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Example

An instance of this happened in my presence about 4 days ago, in the case of Captain Daniel from Albemarle; who was entreated by Colonel Buchanan to stay, at the time he was gathering, or attempting to gather men, upon that alarm of the Catawba Settlement, before mentioned—but his month was out, and go he must and did: nay I believe I may venture to say, that whether his month had been out or not, this wou’d have induced him to go: for this Gentlemen went away from Vass’s, because he thought it was a dangerous post, giving that for his reason—and left Captain Hogg with 18 men, exposed to the insults of the enemy.10

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Not because Centinel X denigrated the VA Regiment

Perhaps it may be thought I am partial in my relation, and reflect unjustly; I really do not, Sir; I scorn to make unjust remarks on the behaviour of the militia, as much as I despise and contemn the persons who detract from mine, and the character of the Regiment.

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Were it not that I consulted the good of the public, and thought these Garrisons merited redress I should not think it worth my mention—I only want to make the Country sensible, how ardently I have studied to promote her cause; & wish very sincerely my Successor may fill my place, more to their satisfaction in every respect than I have been able to do.

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2000 needed – “for real”

I mentioned in my last to your Honor, that I did not think a less number than 2,000 men wou’d be sufficient to defend our extensive and much exposed Frontiers, from the ravages of the enemy—I have not had one reason yet to alter my opinion, but many to strengthen and confirm it. and I flatter myself the Country will, when they know my determinations, be convinced that I have no sinister views, no vain motives of commanding a number of men—that urge me to recommend this number to your Honor; but that it proceeds from the knowledge I have acquired of the country, people, &c. to be defended.

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Your Honor I hope will give directions about laying in provisions on our southern frontiers; it is not in my power to do it, as I know not what Troops can or will be put there; for the Regiment is at present too weak to allow any men to march from the Quarter on which they are now stationed.11 I set out this day on my return to the Fort, on the head of Catawba, where Colonel Buchanan promised to meet me with a party to conduct me along our Frontiers, up Jackson’s-River to Fort-Dinwiddie, and higher if needful. If he does not meet me, I shall immediately proceed to Winchester, as it will be impossible to do any thing without men. If your Honor thinks proper to advance the pay of the militia, in order to engage them to work, please to acquaint Captain Hogg therewith, and send him money for that purpose: and were there more men ordered to cover his party, and assist in the work, it wou’d be highly advisable; for he lies greatly exposed. Major Lewis is extremely unwell—This Express is refered to your Honor for pay—I have not money to do it. I am hurried a good deal; but have given a plain account of all those several matters, mentioned in the foregoing Sheet. I am &c.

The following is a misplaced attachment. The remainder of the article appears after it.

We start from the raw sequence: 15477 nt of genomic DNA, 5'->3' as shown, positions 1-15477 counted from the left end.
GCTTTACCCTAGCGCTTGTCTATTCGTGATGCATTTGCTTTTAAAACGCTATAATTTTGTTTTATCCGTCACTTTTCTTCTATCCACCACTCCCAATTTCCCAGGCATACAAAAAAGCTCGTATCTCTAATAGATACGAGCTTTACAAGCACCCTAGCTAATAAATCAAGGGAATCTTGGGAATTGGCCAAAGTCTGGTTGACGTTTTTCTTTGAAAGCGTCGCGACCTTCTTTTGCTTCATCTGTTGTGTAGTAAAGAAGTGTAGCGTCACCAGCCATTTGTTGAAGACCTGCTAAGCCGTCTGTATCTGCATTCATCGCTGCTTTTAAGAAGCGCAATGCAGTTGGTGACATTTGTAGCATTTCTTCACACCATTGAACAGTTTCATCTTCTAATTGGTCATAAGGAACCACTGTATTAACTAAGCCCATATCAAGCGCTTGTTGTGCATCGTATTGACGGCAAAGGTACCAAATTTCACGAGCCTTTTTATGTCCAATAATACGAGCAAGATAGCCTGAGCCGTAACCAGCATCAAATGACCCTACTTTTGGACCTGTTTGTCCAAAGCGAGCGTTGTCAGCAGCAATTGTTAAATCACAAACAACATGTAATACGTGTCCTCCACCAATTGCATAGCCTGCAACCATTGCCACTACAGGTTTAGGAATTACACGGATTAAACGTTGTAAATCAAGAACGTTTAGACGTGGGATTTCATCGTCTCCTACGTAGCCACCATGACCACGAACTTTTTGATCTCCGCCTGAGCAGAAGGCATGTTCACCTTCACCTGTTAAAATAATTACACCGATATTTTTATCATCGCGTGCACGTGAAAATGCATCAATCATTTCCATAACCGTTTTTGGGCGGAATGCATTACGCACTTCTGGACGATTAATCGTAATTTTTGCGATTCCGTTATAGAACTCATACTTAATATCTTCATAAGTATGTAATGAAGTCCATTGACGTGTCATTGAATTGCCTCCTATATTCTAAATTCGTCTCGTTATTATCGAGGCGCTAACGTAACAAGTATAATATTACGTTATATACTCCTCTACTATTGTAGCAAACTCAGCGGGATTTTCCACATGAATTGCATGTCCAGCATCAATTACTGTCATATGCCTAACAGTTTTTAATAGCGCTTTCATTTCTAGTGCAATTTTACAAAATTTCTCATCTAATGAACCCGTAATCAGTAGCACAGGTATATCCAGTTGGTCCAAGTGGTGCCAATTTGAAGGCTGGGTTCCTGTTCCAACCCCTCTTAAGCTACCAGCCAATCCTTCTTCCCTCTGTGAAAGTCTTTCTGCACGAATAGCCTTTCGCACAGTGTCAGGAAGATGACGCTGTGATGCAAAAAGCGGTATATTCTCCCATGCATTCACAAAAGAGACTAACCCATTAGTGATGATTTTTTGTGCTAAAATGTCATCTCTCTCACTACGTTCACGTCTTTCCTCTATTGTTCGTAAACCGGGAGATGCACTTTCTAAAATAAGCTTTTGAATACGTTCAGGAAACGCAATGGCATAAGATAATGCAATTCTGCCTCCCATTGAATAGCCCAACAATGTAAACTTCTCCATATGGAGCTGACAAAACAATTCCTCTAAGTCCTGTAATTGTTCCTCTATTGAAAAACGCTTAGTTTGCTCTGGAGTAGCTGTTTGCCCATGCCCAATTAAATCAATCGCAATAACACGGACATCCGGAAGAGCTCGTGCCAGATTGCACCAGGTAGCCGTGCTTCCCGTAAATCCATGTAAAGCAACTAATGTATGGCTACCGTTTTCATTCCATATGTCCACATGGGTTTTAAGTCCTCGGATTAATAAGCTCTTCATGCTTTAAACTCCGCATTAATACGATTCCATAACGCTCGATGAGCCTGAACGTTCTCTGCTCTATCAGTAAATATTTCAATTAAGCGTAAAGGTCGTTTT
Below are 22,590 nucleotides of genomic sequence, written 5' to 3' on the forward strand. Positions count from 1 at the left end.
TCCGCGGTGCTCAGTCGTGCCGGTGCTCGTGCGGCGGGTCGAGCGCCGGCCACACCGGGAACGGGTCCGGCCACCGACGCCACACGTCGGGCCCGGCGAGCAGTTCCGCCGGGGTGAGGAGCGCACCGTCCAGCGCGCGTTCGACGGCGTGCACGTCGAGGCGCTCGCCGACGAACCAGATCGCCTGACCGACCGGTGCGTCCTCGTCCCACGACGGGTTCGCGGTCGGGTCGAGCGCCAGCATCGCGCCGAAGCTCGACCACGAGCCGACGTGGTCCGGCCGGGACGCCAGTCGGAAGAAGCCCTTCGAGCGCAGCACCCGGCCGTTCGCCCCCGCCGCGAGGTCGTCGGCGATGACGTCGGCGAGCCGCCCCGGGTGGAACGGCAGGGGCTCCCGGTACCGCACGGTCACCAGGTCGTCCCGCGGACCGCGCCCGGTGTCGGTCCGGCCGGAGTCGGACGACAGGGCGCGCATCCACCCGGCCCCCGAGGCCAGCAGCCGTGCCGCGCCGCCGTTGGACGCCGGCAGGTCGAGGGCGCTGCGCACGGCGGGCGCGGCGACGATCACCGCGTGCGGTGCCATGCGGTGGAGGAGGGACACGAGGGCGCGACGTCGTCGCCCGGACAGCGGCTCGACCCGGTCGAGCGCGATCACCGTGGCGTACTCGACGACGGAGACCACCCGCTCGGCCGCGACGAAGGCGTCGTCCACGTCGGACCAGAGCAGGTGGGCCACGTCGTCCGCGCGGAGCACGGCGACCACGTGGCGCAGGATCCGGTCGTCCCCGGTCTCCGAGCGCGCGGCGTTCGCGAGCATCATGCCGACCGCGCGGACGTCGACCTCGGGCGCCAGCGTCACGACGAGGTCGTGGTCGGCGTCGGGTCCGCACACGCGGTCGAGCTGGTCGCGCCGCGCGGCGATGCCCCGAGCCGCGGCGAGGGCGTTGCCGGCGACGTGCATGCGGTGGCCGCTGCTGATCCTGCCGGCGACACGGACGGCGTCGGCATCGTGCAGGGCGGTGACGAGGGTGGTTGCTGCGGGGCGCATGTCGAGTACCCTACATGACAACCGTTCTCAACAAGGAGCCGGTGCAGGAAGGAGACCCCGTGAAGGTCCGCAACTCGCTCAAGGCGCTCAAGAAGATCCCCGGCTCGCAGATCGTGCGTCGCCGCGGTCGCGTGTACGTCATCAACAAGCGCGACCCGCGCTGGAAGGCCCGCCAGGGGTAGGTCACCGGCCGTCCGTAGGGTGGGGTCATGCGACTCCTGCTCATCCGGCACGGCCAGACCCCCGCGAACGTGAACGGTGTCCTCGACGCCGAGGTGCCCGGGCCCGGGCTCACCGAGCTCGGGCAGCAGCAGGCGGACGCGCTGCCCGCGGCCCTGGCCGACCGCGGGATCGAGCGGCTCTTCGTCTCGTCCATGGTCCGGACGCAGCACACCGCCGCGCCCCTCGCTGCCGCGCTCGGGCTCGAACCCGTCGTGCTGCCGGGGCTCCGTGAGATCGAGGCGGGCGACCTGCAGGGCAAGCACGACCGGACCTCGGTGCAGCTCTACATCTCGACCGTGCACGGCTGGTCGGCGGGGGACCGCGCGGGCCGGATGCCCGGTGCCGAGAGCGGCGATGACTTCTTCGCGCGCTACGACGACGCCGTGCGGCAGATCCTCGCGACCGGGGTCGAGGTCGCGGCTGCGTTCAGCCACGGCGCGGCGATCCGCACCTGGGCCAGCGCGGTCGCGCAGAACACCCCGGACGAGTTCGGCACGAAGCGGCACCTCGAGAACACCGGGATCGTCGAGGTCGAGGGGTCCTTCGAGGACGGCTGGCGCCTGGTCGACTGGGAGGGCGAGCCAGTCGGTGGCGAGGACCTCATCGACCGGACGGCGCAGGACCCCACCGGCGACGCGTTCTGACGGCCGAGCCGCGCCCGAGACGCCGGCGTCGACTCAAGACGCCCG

G:W.

LB, DLC:GW.

1. This was Capt. Samuel Harris’s fort on the Mayo River. See GW’s Proposal for Frontier Forts, enclosed in GW to Dinwiddie, 9 Nov. 1756.

2. For Andrew Lewis’s sojourn in the Cherokee country to build a fort and recruit warriors, see Dinwiddie to GW, 23 April 1756, n.6, and 20 Aug. 1756, n.1.

3GW wrote to Dinwiddie from Winchester on 9 Nov. 1756 giving further details of his journey. It was on 28 Sept. that GW wrote Dinwiddie of his planned departure.

4. John Buchanan (d. 1769), partner and son-in-law of the late Augusta county lieutenant James Patton, had led a company of rangers on the ill-fated Sandy Creek expedition earlier in the year. David Stewart (died c.1758), who had served as commissary in the Sandy Creek expedition, was a cousin of the influential Augusta pioneer John Lewis and his son Maj. Andrew Lewis. Thus the two contenders for the chief military command in the county were representatives of its two powerful opposing factions. Dinwiddie had already chosen to treat Col. John Buchanan and not Col. David Stewart (misspelled “Stwewart”) as chief militia officer in Augusta County. He wrote Peter Hog on 23 Aug. 1756: “I have recommended Colo. Buchanan to him [Clement Read] for Augusta Coty. I have a bad Opinion of Colo. Stewarts Conduct, & before he receives any Mony, I shall make a Strict Scrutiny into his Demands, & think it must go through Buchanan’s Hands” (ViHi: Dinwiddie Papers). See also Dinwiddie to Buchanan, 1 Nov. 1756, in Brock, Dinwiddie Papers description begins R. Alonzo Brock, ed. The Official Records of Robert Dinwiddie, Lieutenant-Governor of the Colony of Virginia, 1751–1758. 2 vols. Richmond, 1883–84. description ends , 2:530–31.

5. Looney’s (Luney’s) ferry crossed the James River at the present town of Buchanan, near the mouth of Looney’s Mill Creek (now Looney Creek). Col. John Buchanan had just recently moved to this area. The ferry, formerly belonging to James Patton, was on the main Indian road from the south to Philadelphia.

William Preston (1729–1783), another participant in the Sandy Creek campaign, was the nephew and close associate of James Patton. At various times during the French and Indian War, Preston was given a commission by the governor to raise men for a ranger company to serve on the frontier. He was serving under one of these commissions, dated July 1755, when he built the fort on Catawba Creek variously called the Catawba fort, Preston’s fort, and Fort William. He completed the fort in the early fall of 1755, a few weeks after James Patton’s slaying and Braddock’s defeat. This fort covered the well-settled Catawba Valley and one of the principal Indian roads through the mountains.